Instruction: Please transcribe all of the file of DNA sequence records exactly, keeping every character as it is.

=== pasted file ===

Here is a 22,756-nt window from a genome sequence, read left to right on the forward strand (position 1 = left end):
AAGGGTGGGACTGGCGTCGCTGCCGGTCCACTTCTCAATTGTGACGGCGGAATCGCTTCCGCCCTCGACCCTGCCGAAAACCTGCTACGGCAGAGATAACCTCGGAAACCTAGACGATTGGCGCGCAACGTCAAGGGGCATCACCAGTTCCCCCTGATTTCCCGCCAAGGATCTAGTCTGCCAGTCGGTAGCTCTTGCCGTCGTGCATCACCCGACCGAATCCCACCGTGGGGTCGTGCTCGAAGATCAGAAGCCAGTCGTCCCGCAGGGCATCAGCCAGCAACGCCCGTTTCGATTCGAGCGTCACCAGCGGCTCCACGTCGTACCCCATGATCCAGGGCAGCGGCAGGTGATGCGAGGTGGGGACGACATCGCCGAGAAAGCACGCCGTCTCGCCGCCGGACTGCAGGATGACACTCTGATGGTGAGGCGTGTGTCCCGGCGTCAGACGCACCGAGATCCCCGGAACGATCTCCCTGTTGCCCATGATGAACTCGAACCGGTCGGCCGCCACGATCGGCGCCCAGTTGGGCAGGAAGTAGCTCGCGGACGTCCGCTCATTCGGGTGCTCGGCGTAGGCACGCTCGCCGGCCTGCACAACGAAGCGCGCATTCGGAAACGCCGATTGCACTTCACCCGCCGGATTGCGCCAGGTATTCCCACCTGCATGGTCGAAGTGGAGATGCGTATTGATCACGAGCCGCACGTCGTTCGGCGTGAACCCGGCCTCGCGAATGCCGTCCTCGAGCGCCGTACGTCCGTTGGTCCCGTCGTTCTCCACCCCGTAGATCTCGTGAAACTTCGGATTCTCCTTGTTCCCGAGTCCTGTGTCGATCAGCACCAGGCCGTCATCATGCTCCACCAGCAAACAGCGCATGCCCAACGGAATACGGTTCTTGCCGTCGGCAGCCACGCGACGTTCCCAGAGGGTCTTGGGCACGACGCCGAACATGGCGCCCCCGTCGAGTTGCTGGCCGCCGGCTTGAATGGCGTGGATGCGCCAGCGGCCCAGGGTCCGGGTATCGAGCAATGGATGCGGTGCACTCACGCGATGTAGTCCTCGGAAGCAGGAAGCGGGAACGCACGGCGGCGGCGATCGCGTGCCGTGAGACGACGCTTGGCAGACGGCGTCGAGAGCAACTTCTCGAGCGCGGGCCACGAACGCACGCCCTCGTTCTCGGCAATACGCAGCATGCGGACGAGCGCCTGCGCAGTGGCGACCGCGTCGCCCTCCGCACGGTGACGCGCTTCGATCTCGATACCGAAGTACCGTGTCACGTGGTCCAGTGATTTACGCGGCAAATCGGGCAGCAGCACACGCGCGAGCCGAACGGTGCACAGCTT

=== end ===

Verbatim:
Here is a 22,756-nt window from a genome sequence, read left to right on the forward strand (position 1 = left end):
AAGGGTGGGACTGGCGTCGCTGCCGGTCCACTTCTCAATTGTGACGGCGGAATCGCTTCCGCCCTCGACCCTGCCGAAAACCTGCTACGGCAGAGATAACCTCGGAAACCTAGACGATTGGCGCGCAACGTCAAGGGGCATCACCAGTTCCCCCTGATTTCCCGCCAAGGATCTAGTCTGCCAGTCGGTAGCTCTTGCCGTCGTGCATCACCCGACCGAATCCCACCGTGGGGTCGTGCTCGAAGATCAGAAGCCAGTCGTCCCGCAGGGCATCAGCCAGCAACGCCCGTTTCGATTCGAGCGTCACCAGCGGCTCCACGTCGTACCCCATGATCCAGGGCAGCGGCAGGTGATGCGAGGTGGGGACGACATCGCCGAGAAAGCACGCCGTCTCGCCGCCGGACTGCAGGATGACACTCTGATGGTGAGGCGTGTGTCCCGGCGTCAGACGCACCGAGATCCCCGGAACGATCTCCCTGTTGCCCATGATGAACTCGAACCGGTCGGCCGCCACGATCGGCGCCCAGTTGGGCAGGAAGTAGCTCGCGGACGTCCGCTCATTCGGGTGCTCGGCGTAGGCACGCTCGCCGGCCTGCACAACGAAGCGCGCATTCGGAAACGCCGATTGCACTTCACCCGCCGGATTGCGCCAGGTATTCCCACCTGCATGGTCGAAGTGGAGATGCGTATTGATCACGAGCCGCACGTCGTTCGGCGTGAACCCGGCCTCGCGAATGCCGTCCTCGAGCGCCGTACGTCCGTTGGTCCCGTCGTTCTCCACCCCGTAGATCTCGTGAAACTTCGGATTCTCCTTGTTCCCGAGTCCTGTGTCGATCAGCACCAGGCCGTCATCATGCTCCACCAGCAAACAGCGCATGCCCAACGGAATACGGTTCTTGCCGTCGGCAGCCACGCGACGTTCCCAGAGGGTCTTGGGCACGACGCCGAACATGGCGCCCCCGTCGAGTTGCTGGCCGCCGGCTTGAATGGCGTGGATGCGCCAGCGGCCCAGGGTCCGGGTATCGAGCAATGGATGCGGTGCACTCACGCGATGTAGTCCTCGGAAGCAGGAAGCGGGAACGCACGGCGGCGGCGATCGCGTGCCGTGAGACGACGCTTGGCAGACGGCGTCGAGAGCAACTTCTCGAGCGCGGGCCACGAACGCACGCCCTCGTTCTCGGCAATACGCAGCATGCGGACGAGCGCCTGCGCAGTGGCGACCGCGTCGCCCTCCGCACGGTGACGCGCTTCGATCTCGATACCGAAGTACCGTGTCACGTGGTCCAGTGATTTACGCGGCAAATCGGGCAGCAGCACACGCGCGAGCCGAACGGTGCACAGCTT